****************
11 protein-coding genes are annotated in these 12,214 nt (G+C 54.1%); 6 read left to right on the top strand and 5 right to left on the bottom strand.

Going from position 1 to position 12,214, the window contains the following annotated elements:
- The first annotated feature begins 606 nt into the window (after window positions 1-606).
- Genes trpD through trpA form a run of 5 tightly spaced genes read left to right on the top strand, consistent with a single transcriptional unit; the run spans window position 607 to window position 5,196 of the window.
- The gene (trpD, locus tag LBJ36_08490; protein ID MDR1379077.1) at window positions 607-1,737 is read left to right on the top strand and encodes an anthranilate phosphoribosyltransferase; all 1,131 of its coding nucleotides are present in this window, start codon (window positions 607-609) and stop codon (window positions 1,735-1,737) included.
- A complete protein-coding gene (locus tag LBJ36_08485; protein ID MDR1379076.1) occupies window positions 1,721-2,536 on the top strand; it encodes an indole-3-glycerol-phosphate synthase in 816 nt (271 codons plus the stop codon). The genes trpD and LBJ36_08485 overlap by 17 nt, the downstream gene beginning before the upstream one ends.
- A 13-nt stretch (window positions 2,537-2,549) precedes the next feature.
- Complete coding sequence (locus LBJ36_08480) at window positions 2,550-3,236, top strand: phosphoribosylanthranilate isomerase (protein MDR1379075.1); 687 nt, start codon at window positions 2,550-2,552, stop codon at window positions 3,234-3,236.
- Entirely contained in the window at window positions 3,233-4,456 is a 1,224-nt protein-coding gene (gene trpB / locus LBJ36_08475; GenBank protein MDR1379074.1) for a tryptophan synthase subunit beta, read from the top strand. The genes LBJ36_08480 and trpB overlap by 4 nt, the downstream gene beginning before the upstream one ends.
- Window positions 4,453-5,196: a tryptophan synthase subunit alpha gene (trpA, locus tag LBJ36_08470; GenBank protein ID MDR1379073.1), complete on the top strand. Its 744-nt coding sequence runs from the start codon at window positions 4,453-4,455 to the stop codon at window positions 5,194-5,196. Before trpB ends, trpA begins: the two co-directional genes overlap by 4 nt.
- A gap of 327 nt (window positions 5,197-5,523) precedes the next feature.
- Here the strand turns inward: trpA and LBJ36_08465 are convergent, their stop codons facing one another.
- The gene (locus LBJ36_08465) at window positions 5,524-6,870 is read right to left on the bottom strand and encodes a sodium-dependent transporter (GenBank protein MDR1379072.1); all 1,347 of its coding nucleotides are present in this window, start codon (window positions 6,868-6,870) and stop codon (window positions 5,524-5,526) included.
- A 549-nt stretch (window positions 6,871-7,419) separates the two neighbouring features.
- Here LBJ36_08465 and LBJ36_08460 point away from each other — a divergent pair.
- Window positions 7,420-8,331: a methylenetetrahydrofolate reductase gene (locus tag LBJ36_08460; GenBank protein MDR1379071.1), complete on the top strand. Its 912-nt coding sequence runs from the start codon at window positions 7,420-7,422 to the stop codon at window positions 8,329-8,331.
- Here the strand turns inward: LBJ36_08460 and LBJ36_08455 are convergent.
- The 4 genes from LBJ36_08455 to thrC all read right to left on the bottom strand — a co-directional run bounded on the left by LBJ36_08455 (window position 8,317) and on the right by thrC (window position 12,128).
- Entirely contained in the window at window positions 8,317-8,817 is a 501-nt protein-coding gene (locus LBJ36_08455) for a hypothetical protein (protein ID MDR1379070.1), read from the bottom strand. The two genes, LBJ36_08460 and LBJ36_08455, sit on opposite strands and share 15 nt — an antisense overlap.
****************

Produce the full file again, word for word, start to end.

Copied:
11 protein-coding genes are annotated in these 12,214 nt (G+C 54.1%); 6 read left to right on the top strand and 5 right to left on the bottom strand.

Going from position 1 to position 12,214, the window contains the following annotated elements:
- The first annotated feature begins 606 nt into the window (after window positions 1-606).
- Genes trpD through trpA form a run of 5 tightly spaced genes read left to right on the top strand, consistent with a single transcriptional unit; the run spans window position 607 to window position 5,196 of the window.
- The gene (trpD, locus tag LBJ36_08490; protein ID MDR1379077.1) at window positions 607-1,737 is read left to right on the top strand and encodes an anthranilate phosphoribosyltransferase; all 1,131 of its coding nucleotides are present in this window, start codon (window positions 607-609) and stop codon (window positions 1,735-1,737) included.
- A complete protein-coding gene (locus tag LBJ36_08485; protein ID MDR1379076.1) occupies window positions 1,721-2,536 on the top strand; it encodes an indole-3-glycerol-phosphate synthase in 816 nt (271 codons plus the stop codon). The genes trpD and LBJ36_08485 overlap by 17 nt, the downstream gene beginning before the upstream one ends.
- A 13-nt stretch (window positions 2,537-2,549) precedes the next feature.
- Complete coding sequence (locus LBJ36_08480) at window positions 2,550-3,236, top strand: phosphoribosylanthranilate isomerase (protein MDR1379075.1); 687 nt, start codon at window positions 2,550-2,552, stop codon at window positions 3,234-3,236.
- Entirely contained in the window at window positions 3,233-4,456 is a 1,224-nt protein-coding gene (gene trpB / locus LBJ36_08475; GenBank protein MDR1379074.1) for a tryptophan synthase subunit beta, read from the top strand. The genes LBJ36_08480 and trpB overlap by 4 nt, the downstream gene beginning before the upstream one ends.
- Window positions 4,453-5,196: a tryptophan synthase subunit alpha gene (trpA, locus tag LBJ36_08470; GenBank protein ID MDR1379073.1), complete on the top strand. Its 744-nt coding sequence runs from the start codon at window positions 4,453-4,455 to the stop codon at window positions 5,194-5,196. Before trpB ends, trpA begins: the two co-directional genes overlap by 4 nt.
- A gap of 327 nt (window positions 5,197-5,523) precedes the next feature.
- Here the strand turns inward: trpA and LBJ36_08465 are convergent, their stop codons facing one another.
- The gene (locus LBJ36_08465) at window positions 5,524-6,870 is read right to left on the bottom strand and encodes a sodium-dependent transporter (GenBank protein MDR1379072.1); all 1,347 of its coding nucleotides are present in this window, start codon (window positions 6,868-6,870) and stop codon (window positions 5,524-5,526) included.
- A 549-nt stretch (window positions 6,871-7,419) separates the two neighbouring features.
- Here LBJ36_08465 and LBJ36_08460 point away from each other — a divergent pair.
- Window positions 7,420-8,331: a methylenetetrahydrofolate reductase gene (locus tag LBJ36_08460; GenBank protein MDR1379071.1), complete on the top strand. Its 912-nt coding sequence runs from the start codon at window positions 7,420-7,422 to the stop codon at window positions 8,329-8,331.
- Here the strand turns inward: LBJ36_08460 and LBJ36_08455 are convergent.
- The 4 genes from LBJ36_08455 to thrC all read right to left on the bottom strand — a co-directional run bounded on the left by LBJ36_08455 (window position 8,317) and on the right by thrC (window position 12,128).
- Entirely contained in the window at window positions 8,317-8,817 is a 501-nt protein-coding gene (locus LBJ36_08455) for a hypothetical protein (protein ID MDR1379070.1), read from the bottom strand. The two genes, LBJ36_08460 and LBJ36_08455, sit on opposite strands and share 15 nt — an antisense overlap.